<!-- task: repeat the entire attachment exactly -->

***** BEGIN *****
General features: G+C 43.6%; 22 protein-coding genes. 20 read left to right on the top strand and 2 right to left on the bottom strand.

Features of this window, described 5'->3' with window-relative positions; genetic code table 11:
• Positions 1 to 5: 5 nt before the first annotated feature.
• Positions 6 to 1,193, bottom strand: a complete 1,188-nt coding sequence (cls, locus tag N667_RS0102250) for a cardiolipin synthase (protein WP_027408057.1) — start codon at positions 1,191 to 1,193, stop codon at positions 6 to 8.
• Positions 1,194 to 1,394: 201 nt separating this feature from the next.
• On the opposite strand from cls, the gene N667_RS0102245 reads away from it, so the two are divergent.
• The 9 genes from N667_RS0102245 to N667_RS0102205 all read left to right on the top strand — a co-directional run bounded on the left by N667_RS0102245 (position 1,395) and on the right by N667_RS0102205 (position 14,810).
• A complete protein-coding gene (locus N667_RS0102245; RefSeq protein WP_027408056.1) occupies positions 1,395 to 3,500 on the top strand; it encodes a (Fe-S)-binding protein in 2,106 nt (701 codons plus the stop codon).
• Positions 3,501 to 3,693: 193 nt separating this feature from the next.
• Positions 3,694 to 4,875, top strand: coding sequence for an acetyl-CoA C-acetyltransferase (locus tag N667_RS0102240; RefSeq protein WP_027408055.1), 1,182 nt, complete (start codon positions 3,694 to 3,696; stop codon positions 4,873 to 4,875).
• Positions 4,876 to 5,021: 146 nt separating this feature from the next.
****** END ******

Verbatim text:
General features: G+C 43.6%; 22 protein-coding genes. 20 read left to right on the top strand and 2 right to left on the bottom strand.

Features of this window, described 5'->3' with window-relative positions; genetic code table 11:
• Positions 1 to 5: 5 nt before the first annotated feature.
• Positions 6 to 1,193, bottom strand: a complete 1,188-nt coding sequence (cls, locus tag N667_RS0102250) for a cardiolipin synthase (protein WP_027408057.1) — start codon at positions 1,191 to 1,193, stop codon at positions 6 to 8.
• Positions 1,194 to 1,394: 201 nt separating this feature from the next.
• On the opposite strand from cls, the gene N667_RS0102245 reads away from it, so the two are divergent.
• The 9 genes from N667_RS0102245 to N667_RS0102205 all read left to right on the top strand — a co-directional run bounded on the left by N667_RS0102245 (position 1,395) and on the right by N667_RS0102205 (position 14,810).
• A complete protein-coding gene (locus N667_RS0102245; RefSeq protein WP_027408056.1) occupies positions 1,395 to 3,500 on the top strand; it encodes a (Fe-S)-binding protein in 2,106 nt (701 codons plus the stop codon).
• Positions 3,501 to 3,693: 193 nt separating this feature from the next.
• Positions 3,694 to 4,875, top strand: coding sequence for an acetyl-CoA C-acetyltransferase (locus tag N667_RS0102240; RefSeq protein WP_027408055.1), 1,182 nt, complete (start codon positions 3,694 to 3,696; stop codon positions 4,873 to 4,875).
• Positions 4,876 to 5,021: 146 nt separating this feature from the next.